Jesus loves me, this I know. For the Bible tells me so.
Does that sound familiar? Many of us grew up singing this in Sunday school. For some, it might even be the first song we’ve ever sung in our lives. But why is it true simply because the Bible mentions it? Is the Bible really reliable?
Before we dive into this question, it is important to establish the baseline that it is impossible to prove every single statement that is stated in the Bible. We consider the Bible reliable so long as everything that can be checked is proven to be accurate and true. This is consistent with how historical works are verified nowadays.
Many critics argue that the events described in the Bible are mere legends or exaggerations, citing a lack of historical evidence. However, that is not true because modern scholarship has shed light on the historical context surrounding various biblical accounts.
Archaeological discoveries, such as the Dead Sea Scrolls, have corroborated many aspects of ancient Hebrew and Christian history, affirming the existence of people, places and events mentioned in the Bible.
Moreover, the Bible’s historical reliability is also evaluated by comparing it to other ancient texts. When scrutinised by the same historical standards applied to other ancient literature, the Bible stands as a remarkable historical document, with numerous details verified by external sources.
Another aspect of the Bible’s reliability is the accuracy of its textual transmission throughout history. As a collection of ancient manuscripts, it is reasonable to question whether the biblical texts have been preserved faithfully over time.
Scholars who study biblical manuscripts practise textual criticism: through careful analysis of thousands of ancient manuscripts and fragments, they work to reconstruct the most accurate version of the biblical texts.
While no original manuscripts are known to exist, the abundance of copies allows scholars to cross-reference and compare different versions, minimising errors that may have occurred during transmission.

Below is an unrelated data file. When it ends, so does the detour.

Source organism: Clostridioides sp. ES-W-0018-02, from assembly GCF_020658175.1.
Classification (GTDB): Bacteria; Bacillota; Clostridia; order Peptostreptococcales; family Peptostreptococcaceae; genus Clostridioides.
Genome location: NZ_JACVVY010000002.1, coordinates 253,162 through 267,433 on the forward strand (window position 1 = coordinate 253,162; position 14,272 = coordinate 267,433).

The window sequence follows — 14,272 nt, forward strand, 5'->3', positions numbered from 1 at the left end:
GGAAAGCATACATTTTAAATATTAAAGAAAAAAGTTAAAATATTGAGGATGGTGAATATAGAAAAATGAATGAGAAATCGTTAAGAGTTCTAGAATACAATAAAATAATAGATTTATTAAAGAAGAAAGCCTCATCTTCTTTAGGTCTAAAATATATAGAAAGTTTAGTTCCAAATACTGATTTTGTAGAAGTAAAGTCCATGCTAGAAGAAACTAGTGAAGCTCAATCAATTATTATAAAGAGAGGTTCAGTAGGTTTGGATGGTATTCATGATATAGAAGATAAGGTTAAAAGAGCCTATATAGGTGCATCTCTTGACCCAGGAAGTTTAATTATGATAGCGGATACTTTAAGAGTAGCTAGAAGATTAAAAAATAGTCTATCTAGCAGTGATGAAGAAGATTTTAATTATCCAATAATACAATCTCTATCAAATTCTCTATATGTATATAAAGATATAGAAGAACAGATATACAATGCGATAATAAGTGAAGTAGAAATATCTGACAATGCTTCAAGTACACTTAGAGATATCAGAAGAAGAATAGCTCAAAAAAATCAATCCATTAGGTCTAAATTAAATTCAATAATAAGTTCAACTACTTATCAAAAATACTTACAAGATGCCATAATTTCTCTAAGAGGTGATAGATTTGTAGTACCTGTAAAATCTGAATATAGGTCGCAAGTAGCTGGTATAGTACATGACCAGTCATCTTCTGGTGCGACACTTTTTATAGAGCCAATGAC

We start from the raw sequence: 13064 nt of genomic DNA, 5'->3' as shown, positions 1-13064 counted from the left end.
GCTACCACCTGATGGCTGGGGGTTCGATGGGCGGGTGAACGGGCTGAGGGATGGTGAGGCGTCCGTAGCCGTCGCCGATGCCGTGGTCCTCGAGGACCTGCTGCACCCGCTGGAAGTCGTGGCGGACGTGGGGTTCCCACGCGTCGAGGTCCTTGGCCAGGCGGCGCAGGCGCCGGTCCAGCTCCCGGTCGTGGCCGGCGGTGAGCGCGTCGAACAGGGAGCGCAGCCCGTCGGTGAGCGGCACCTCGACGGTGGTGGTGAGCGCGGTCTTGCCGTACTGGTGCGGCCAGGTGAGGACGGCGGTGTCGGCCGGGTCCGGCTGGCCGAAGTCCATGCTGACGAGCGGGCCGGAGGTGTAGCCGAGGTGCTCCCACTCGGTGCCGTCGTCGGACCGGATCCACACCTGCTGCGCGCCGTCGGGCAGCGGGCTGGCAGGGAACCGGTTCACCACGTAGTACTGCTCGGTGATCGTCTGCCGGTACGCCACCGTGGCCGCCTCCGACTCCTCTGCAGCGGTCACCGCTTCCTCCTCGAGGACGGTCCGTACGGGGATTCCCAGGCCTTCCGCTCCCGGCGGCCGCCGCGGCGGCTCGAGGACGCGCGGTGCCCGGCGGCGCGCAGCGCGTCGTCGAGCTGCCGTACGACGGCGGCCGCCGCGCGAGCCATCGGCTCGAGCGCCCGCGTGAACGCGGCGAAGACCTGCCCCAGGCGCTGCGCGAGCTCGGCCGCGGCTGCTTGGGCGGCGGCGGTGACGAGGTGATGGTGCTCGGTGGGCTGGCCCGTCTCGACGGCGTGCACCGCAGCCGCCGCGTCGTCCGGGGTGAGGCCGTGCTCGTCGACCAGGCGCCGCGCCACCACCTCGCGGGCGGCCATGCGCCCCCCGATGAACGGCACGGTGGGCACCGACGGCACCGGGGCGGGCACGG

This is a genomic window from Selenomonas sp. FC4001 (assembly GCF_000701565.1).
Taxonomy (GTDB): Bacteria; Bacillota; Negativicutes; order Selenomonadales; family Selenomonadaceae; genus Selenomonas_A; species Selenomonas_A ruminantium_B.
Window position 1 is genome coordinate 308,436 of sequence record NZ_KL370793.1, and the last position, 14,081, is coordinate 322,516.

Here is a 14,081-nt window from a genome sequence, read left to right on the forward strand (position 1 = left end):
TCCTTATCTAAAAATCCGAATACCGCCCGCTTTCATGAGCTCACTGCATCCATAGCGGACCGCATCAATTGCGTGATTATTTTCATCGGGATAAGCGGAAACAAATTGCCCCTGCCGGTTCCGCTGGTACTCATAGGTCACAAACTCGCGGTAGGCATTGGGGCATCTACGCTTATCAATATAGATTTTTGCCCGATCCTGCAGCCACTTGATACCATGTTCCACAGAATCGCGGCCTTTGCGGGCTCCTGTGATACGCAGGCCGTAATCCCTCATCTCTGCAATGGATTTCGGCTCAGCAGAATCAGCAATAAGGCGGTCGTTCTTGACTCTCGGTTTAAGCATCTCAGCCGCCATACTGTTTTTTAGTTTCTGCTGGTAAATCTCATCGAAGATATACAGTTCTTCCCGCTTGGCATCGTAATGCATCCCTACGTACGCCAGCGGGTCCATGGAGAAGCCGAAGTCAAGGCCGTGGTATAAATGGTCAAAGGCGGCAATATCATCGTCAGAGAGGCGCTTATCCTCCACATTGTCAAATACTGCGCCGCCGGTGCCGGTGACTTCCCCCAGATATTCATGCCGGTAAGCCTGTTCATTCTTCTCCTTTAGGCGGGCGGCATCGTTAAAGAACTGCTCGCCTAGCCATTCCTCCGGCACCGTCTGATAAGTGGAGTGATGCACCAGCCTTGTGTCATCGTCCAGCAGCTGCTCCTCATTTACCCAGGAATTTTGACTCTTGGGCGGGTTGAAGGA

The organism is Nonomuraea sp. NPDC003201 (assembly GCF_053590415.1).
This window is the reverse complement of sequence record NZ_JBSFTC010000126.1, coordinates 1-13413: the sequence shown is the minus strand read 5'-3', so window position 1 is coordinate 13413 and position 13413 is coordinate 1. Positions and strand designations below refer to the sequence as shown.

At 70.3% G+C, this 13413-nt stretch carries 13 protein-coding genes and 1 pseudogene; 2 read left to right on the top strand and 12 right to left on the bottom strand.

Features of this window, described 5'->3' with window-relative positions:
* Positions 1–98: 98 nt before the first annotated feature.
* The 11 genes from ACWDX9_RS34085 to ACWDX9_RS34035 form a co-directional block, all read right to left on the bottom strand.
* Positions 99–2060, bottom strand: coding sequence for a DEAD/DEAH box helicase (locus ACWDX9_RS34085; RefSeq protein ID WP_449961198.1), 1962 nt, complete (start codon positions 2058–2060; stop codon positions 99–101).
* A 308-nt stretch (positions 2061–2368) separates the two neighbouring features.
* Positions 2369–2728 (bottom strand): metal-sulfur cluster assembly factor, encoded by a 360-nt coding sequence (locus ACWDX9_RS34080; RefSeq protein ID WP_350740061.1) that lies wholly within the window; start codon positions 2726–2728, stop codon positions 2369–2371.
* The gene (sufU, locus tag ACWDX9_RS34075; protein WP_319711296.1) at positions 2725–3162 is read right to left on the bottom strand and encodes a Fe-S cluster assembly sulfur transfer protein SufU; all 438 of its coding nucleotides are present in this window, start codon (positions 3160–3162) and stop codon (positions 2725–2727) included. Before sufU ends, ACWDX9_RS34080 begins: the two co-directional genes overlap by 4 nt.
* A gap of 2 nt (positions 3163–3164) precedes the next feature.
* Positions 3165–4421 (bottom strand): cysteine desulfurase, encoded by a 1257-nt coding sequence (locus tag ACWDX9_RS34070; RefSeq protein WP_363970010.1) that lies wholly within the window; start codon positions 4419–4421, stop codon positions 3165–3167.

One notable discovery is the Dead Sea Scrolls, which contain fragments of nearly every book of the Old Testament. The remarkable agreement between these ancient scrolls and later copies of the Bible indicates the meticulousness of the scribes who transmitted the texts.
The reliability of the Bible can also be seen through its theological consistency. Despite being written by numerous authors over a span of several centuries, the books of the Bible exhibit remarkable coherence in their overarching themes, theological concepts and ethical teachings.
For instance, the four Gospels are found to be consistent in their account of Jesus even though they were written by four different authors. Their differences exist only in the chronological order of events and the extensiveness of certain accounts.
These are considered inconsequential by the authors as their main goal was to preach about Jesus in the respective cultural contexts of their audiences.
“Regarding God’s Word, let us love it and live in it and eat it and drink it and lie down on it and walk on it and stand on it and swear by it and live by it and rest in it.” (A.W. Tozer, Experiencing the Presence of God)
At the end of the day, while the Bible is a historical text that can be checked and proven, it is important for us as believers to recognise that it is the very Word of God that is given to us.
The Word of God is God-breathed. It is useful for teaching, rebuking, correcting and training in righteousness (2 Timothy 3:16-17), and it is also the key for one to stay on the path of purity (Psalm 119:9).
As believers, we believe in the Word of God not just because the Bible is reliable, but also because we know that it is what God has given to us to know Him and to navigate life on this earth.
Let us not take the Word of God for granted, and live on every word that comes from the mouth of God (Matthew 4:4)!
- Do you trust that the Bible is reliable? Why or why not?
- Who is a trusted mentor you can approach for counsel for when you face doubt?
- What is one step you can take to grow in knowing and living out the Word of God today?